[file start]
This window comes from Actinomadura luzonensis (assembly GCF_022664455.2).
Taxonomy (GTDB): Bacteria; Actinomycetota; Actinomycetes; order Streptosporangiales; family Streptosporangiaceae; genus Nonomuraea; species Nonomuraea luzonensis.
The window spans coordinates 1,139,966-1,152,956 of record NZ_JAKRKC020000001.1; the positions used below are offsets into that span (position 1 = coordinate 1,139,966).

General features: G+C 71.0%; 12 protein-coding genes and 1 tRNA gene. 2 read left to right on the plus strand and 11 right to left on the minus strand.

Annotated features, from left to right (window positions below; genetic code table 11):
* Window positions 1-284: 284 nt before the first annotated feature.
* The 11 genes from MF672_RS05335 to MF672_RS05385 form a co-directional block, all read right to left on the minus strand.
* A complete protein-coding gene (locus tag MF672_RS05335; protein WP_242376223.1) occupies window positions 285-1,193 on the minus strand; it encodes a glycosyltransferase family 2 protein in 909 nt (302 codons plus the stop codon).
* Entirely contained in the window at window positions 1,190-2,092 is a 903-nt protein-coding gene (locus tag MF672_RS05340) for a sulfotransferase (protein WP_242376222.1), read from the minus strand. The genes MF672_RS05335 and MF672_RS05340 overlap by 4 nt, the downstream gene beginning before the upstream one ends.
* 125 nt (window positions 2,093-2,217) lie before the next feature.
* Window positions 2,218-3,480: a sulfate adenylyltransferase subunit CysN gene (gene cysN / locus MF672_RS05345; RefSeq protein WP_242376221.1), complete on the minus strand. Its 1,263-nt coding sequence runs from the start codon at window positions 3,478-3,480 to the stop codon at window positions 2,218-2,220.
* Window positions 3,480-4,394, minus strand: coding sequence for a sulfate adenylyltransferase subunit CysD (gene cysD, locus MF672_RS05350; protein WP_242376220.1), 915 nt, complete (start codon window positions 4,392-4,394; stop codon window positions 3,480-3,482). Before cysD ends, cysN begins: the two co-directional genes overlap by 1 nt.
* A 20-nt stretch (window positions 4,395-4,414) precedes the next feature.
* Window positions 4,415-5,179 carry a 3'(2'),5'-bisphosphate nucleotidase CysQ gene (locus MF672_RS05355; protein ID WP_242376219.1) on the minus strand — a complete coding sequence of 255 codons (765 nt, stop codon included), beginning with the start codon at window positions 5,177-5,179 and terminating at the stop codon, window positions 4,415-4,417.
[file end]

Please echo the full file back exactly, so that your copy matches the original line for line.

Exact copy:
This window comes from Actinomadura luzonensis (assembly GCF_022664455.2).
Taxonomy (GTDB): Bacteria; Actinomycetota; Actinomycetes; order Streptosporangiales; family Streptosporangiaceae; genus Nonomuraea; species Nonomuraea luzonensis.
The window spans coordinates 1,139,966-1,152,956 of record NZ_JAKRKC020000001.1; the positions used below are offsets into that span (position 1 = coordinate 1,139,966).

General features: G+C 71.0%; 12 protein-coding genes and 1 tRNA gene. 2 read left to right on the plus strand and 11 right to left on the minus strand.

Annotated features, from left to right (window positions below; genetic code table 11):
* Window positions 1-284: 284 nt before the first annotated feature.
* The 11 genes from MF672_RS05335 to MF672_RS05385 form a co-directional block, all read right to left on the minus strand.
* A complete protein-coding gene (locus tag MF672_RS05335; protein WP_242376223.1) occupies window positions 285-1,193 on the minus strand; it encodes a glycosyltransferase family 2 protein in 909 nt (302 codons plus the stop codon).
* Entirely contained in the window at window positions 1,190-2,092 is a 903-nt protein-coding gene (locus tag MF672_RS05340) for a sulfotransferase (protein WP_242376222.1), read from the minus strand. The genes MF672_RS05335 and MF672_RS05340 overlap by 4 nt, the downstream gene beginning before the upstream one ends.
* 125 nt (window positions 2,093-2,217) lie before the next feature.
* Window positions 2,218-3,480: a sulfate adenylyltransferase subunit CysN gene (gene cysN / locus MF672_RS05345; RefSeq protein WP_242376221.1), complete on the minus strand. Its 1,263-nt coding sequence runs from the start codon at window positions 3,478-3,480 to the stop codon at window positions 2,218-2,220.
* Window positions 3,480-4,394, minus strand: coding sequence for a sulfate adenylyltransferase subunit CysD (gene cysD, locus MF672_RS05350; protein WP_242376220.1), 915 nt, complete (start codon window positions 4,392-4,394; stop codon window positions 3,480-3,482). Before cysD ends, cysN begins: the two co-directional genes overlap by 1 nt.
* A 20-nt stretch (window positions 4,395-4,414) precedes the next feature.
* Window positions 4,415-5,179 carry a 3'(2'),5'-bisphosphate nucleotidase CysQ gene (locus MF672_RS05355; protein ID WP_242376219.1) on the minus strand — a complete coding sequence of 255 codons (765 nt, stop codon included), beginning with the start codon at window positions 5,177-5,179 and terminating at the stop codon, window positions 4,415-4,417.